A heart attack occurs when blood flow to a part of your heart becomes blocked. This is often the result of plaque build-up inside your arteries (atherosclerosis), which may rupture and form a blood clot that blocks blood flow.
If the blockage isn’t cleared quickly, a portion of your heart muscle will begin to die and be replaced with scar tissue, which can cause severe problems in the future.
For instance, a previous heart attack (especially if a large area of your heart was damaged) is a risk factor for sudden cardiac arrest,which is caused by abnormal heart rhythms and can be fatal.
5 Lifestyle Changes Could Prevent 80 Percent of Heart Attacks
It’s remarkable that heart attacks are so common and cause so much pain (emotional and physical) and disability when they are nearly always preventable. You’re probably already aware that your lifestyle plays a role in your risk of heart disease (and heart attacks), but perhaps you’ve not yet taken it to heart…
If you need some motivation, consider a new study conducted at the Karolinska Institute. It found that engaging in five healthy lifestyle habits could prevent nearly 80 percent of first-time heart attacks in men. Even the researchers were surprised at how powerful a healthy lifestyle could be, noting:
“It is not surprising that healthy lifestyle choices would lead to a reduction in heart attacks… What is surprising is how drastically the risk dropped due to these factors.”
Unfortunately, most people are not using lifestyle habits to their advantage. The featured study involved men aged 45 to 79… and only 1 percent of them engaged in all five of the “low-risk” behaviors that could prevent a heart attack. So what are the five healthy lifestyle habits?
- A healthy diet
- Being physically active (walking/bicycling ≥40 min/day and exercising ≥1 h/week)
- Healthy waist circumference (waist circumference <95 cm or 37.4 inches)
- Moderate alcohol consumption (10 to 30 g/day)
- No smoking
What Is a Healthy Diet for Your Heart?
Most of the heart-healthy lifestyle habits are self-explanatory, but the term “healthy diet” is ambiguous… and when it comes to heart health, it is probably not what you think. Contrary to popular belief, refined carbs, sugar, and processed foods are the real enemy—not the saturated fats found in foods such as butter, lard, or eggs.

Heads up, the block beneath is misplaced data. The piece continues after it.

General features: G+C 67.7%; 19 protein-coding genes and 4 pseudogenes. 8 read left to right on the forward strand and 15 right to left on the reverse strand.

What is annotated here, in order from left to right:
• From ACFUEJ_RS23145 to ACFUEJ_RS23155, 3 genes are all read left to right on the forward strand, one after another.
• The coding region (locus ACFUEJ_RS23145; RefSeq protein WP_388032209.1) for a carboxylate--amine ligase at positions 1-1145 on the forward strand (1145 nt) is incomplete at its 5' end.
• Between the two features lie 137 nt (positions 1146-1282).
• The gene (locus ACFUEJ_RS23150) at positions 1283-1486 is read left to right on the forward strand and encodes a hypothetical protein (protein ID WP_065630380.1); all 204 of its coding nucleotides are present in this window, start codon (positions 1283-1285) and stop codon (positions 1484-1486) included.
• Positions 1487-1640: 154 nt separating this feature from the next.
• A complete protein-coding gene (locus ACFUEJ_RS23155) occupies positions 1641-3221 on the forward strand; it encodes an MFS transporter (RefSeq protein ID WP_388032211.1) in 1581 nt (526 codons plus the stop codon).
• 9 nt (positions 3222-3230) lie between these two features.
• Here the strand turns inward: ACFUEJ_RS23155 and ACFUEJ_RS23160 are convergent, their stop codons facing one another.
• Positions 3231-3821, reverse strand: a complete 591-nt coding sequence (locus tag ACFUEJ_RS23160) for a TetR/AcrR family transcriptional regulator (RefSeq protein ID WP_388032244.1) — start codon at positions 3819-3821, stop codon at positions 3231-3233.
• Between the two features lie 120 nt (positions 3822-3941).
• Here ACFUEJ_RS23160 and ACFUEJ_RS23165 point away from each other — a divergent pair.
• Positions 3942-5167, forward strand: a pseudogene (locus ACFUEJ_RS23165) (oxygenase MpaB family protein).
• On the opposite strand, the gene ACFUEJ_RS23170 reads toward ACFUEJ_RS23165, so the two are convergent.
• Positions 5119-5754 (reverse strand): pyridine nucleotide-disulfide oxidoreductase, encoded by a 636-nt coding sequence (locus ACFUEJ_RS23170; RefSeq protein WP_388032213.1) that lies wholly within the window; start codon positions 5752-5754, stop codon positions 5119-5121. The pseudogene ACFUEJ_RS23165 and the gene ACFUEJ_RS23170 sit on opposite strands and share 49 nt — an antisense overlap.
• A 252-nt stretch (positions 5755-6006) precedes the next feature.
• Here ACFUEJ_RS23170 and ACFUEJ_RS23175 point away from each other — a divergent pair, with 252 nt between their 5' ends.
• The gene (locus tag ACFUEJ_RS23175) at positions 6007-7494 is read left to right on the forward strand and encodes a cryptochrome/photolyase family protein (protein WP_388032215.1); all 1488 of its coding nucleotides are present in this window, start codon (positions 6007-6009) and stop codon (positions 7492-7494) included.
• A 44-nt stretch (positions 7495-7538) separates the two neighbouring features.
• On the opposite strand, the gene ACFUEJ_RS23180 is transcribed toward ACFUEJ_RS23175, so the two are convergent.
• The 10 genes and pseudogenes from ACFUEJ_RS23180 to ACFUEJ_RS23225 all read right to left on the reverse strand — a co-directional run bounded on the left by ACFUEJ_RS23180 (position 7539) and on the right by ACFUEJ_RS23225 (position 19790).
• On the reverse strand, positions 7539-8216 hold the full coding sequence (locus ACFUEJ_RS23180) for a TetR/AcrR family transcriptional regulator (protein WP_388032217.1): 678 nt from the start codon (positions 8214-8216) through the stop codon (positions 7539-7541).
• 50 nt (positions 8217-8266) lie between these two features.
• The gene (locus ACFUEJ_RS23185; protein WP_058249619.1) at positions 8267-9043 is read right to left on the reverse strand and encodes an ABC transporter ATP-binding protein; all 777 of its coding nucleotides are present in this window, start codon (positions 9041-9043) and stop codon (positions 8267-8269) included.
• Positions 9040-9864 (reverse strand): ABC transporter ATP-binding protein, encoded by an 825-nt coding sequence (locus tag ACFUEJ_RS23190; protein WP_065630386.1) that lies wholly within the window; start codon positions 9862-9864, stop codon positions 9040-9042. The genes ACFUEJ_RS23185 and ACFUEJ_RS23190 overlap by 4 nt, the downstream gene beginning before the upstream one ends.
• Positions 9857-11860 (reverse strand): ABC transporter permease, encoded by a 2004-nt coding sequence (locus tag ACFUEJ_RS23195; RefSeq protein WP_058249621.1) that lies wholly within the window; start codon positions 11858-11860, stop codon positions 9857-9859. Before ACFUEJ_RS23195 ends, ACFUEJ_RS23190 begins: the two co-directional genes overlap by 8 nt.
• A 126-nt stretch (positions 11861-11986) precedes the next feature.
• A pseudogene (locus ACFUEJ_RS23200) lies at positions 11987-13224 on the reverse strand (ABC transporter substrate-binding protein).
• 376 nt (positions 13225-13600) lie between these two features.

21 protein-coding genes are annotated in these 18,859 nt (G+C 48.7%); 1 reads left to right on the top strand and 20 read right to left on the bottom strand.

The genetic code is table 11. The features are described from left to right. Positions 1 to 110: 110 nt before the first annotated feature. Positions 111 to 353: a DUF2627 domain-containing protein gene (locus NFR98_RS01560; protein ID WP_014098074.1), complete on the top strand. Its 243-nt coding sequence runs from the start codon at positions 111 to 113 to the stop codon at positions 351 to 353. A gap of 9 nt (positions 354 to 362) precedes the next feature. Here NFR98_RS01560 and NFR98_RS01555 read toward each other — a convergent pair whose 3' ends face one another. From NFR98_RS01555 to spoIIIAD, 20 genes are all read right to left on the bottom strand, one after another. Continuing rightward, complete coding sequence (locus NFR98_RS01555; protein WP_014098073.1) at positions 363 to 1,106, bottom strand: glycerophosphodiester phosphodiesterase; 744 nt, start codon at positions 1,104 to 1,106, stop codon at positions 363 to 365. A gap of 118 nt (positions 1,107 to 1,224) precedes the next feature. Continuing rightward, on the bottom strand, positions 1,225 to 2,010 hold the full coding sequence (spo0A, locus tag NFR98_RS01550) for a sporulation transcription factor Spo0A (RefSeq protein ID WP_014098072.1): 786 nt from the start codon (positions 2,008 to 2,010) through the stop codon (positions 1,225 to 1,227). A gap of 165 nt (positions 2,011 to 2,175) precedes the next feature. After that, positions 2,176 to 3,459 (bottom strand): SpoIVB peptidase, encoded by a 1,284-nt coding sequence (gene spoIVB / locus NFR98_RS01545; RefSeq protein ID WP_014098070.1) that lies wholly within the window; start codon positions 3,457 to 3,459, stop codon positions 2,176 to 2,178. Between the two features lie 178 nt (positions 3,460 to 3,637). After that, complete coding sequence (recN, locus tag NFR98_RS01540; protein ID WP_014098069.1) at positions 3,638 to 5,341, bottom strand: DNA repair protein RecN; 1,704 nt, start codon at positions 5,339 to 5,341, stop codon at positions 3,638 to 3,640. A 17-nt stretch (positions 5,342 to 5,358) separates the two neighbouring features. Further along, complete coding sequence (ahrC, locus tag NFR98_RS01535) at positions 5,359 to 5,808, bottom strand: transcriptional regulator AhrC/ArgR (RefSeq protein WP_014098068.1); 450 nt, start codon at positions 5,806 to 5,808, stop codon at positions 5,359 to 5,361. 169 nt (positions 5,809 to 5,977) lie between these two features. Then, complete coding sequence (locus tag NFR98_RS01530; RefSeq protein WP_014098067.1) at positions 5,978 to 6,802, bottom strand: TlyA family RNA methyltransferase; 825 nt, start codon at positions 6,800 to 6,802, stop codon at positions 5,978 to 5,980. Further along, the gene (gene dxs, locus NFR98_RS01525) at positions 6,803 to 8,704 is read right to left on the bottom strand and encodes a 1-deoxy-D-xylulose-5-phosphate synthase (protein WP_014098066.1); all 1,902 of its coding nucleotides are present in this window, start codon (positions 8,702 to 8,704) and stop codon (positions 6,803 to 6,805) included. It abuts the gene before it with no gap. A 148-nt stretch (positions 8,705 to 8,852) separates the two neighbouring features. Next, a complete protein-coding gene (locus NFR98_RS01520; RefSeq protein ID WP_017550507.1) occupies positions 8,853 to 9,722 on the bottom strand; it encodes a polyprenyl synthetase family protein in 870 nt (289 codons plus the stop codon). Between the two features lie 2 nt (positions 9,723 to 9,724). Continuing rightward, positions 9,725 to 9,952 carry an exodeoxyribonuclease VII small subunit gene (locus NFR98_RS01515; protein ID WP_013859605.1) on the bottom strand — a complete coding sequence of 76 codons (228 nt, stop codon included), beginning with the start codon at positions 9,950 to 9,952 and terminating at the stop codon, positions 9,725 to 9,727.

Part of the confusion on fats revolves around its impact on LDL cholesterol, often referred to as “bad” cholesterol. According to the conventional view, high LDL is correlated with heart disease, and saturated fat does tend to raise LDL. However, we now understand that there are TWO kinds of LDL cholesterol particles:
- Small, dense LDL cholesterol
- Large, “fluffy” LDL cholesterol
The latter is not “bad” at all. Research has confirmed that large LDL particles do not contribute to heart disease. The small, dense LDL particles, however, do contribute to the build-up of plaque in your arteries, and trans fat increases small, dense LDL. Saturated fat, on the other hand, increases large, fluffy—and benign—LDL.
More importantly, research has also shown that small, dense LDL particles are increased by eatingrefined sugar and carbohydrates, such as bread, bagels, and soda. Together, trans fats and refined carbs do far more harm than saturated fat ever possibly could.
A True Heart-Healthy Diet Plan
- Avoid sugar, processed fructose, and grains. This effectively means you must avoid most processed foods
- Eat a healthy diet of whole foods, ideally organic, and replace the grain carbs with:
• Large amounts of vegetables
• Low-to-moderate amount of high-quality protein (think organically raised, -pastured animals)
• High-quality healthy fat (saturated and monounsaturated from animal and tropical oil sources). Most people actually need upward of 50-85 percent fats in their diet for optimal health—a far cry from the 10 percent currently recommended. Sources of healthy fats to add to your diet include:
|Avocados||Butter made from raw grass-fed organic milk||Raw dairy||Organic pastured egg yolks|
|Coconuts and coconut oil||Unheated organic nut oils||Raw nuts, such as almonds, pecans, macadamia, and seeds||Grass-fed meats|
Balancing your omega-3 to omega-6 ratio is also key for heart health, as these fatty acids help build the cells in your arteries that make the prostacyclin that keeps your blood flowing smoothly. Omega-3 deficiency can cause or contribute to very serious health problems, both mental and physical, and may be a significant underlying factor in up to 96,000 premature deaths each year. You can do this by avoiding most vegetable oils and increasing your intake of small wild-caught oily fish (sardines and anchovies) or taking a high-quality krill oil supplement.
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